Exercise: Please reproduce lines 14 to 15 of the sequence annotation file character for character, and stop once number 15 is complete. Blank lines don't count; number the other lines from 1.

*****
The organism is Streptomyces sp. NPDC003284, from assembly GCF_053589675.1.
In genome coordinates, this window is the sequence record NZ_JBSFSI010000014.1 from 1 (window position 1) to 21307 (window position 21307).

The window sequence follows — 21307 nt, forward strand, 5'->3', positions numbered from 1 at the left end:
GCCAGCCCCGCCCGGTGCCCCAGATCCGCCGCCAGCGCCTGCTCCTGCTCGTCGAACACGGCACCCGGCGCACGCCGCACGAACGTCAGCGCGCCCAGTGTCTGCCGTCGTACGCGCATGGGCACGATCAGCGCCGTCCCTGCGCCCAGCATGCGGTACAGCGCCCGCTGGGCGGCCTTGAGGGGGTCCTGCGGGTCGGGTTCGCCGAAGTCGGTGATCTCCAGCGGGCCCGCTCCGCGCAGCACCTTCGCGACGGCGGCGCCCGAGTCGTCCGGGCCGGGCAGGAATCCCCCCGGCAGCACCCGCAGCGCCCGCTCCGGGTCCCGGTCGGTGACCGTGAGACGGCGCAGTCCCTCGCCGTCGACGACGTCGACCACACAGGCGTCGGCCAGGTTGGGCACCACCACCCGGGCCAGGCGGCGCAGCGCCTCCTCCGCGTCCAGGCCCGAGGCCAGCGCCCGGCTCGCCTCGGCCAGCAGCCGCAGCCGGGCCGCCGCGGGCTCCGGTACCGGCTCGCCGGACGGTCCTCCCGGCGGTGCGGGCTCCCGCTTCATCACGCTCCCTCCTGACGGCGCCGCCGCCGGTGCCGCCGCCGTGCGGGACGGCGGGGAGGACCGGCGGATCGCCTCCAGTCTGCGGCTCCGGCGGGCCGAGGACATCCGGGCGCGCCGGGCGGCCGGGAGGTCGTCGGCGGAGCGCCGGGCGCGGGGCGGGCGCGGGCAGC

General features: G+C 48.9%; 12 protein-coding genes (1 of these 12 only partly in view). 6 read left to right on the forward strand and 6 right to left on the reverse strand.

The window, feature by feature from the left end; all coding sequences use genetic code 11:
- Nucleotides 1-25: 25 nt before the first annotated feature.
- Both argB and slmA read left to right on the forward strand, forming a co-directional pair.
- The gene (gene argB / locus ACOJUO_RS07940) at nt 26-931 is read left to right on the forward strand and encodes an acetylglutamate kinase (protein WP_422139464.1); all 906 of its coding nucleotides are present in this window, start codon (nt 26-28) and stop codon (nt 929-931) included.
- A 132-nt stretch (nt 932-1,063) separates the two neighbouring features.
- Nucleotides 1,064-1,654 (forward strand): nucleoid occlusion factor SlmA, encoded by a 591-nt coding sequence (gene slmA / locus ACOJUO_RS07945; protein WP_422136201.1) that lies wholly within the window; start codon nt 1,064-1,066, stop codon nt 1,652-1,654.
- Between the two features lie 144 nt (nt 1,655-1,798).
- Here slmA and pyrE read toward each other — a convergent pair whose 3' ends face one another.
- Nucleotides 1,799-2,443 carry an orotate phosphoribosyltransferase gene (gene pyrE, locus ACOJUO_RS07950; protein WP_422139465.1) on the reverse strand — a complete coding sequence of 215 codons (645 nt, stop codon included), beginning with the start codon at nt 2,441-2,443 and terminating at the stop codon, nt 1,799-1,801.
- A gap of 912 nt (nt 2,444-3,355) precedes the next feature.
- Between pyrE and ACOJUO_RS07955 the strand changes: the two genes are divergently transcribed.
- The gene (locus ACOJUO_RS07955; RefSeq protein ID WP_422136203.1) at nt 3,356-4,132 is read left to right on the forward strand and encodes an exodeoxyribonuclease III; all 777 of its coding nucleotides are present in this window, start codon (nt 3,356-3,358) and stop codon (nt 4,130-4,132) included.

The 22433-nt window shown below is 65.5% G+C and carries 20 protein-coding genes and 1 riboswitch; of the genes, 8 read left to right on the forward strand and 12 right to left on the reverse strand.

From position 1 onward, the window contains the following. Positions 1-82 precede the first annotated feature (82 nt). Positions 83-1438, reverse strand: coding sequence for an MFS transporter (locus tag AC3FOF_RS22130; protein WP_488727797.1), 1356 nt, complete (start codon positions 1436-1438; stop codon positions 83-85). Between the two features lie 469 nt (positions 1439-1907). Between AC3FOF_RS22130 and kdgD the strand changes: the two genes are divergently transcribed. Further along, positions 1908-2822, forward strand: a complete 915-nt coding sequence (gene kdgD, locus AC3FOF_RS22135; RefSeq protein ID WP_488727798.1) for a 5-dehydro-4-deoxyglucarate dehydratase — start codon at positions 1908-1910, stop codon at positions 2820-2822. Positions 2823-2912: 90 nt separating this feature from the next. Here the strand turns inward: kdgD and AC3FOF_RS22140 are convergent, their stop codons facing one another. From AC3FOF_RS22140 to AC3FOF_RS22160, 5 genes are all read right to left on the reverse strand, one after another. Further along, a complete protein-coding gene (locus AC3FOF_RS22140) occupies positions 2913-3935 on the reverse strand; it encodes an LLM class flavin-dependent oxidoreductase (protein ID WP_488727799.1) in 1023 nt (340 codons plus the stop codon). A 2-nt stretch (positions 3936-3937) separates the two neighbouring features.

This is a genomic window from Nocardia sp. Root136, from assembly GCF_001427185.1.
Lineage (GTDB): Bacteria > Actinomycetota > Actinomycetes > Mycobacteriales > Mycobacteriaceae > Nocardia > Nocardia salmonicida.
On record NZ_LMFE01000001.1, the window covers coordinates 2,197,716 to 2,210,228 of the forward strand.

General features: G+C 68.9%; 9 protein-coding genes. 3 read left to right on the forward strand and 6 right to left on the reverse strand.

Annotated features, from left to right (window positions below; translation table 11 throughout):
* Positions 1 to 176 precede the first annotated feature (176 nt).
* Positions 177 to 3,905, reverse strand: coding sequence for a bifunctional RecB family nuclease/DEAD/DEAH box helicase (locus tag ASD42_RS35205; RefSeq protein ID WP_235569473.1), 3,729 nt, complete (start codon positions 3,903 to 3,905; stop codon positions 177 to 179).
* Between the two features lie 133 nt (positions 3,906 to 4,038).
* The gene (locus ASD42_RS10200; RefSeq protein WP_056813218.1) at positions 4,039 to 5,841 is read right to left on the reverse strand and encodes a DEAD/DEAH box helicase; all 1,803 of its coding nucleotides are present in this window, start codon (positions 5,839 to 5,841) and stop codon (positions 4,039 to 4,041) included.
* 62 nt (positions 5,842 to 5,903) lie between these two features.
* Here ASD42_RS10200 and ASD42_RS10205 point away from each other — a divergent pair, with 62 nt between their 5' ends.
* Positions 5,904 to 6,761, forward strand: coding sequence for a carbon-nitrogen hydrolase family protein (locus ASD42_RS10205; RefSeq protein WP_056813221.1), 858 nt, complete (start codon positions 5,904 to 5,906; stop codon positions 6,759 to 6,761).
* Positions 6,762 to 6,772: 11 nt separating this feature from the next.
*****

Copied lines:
- Nucleotides 1,799-2,443 carry an orotate phosphoribosyltransferase gene (gene pyrE, locus ACOJUO_RS07950; protein WP_422139465.1) on the reverse strand — a complete coding sequence of 215 codons (645 nt, stop codon included), beginning with the start codon at nt 2,441-2,443 and terminating at the stop codon, nt 1,799-1,801.
- A gap of 912 nt (nt 2,444-3,355) precedes the next feature.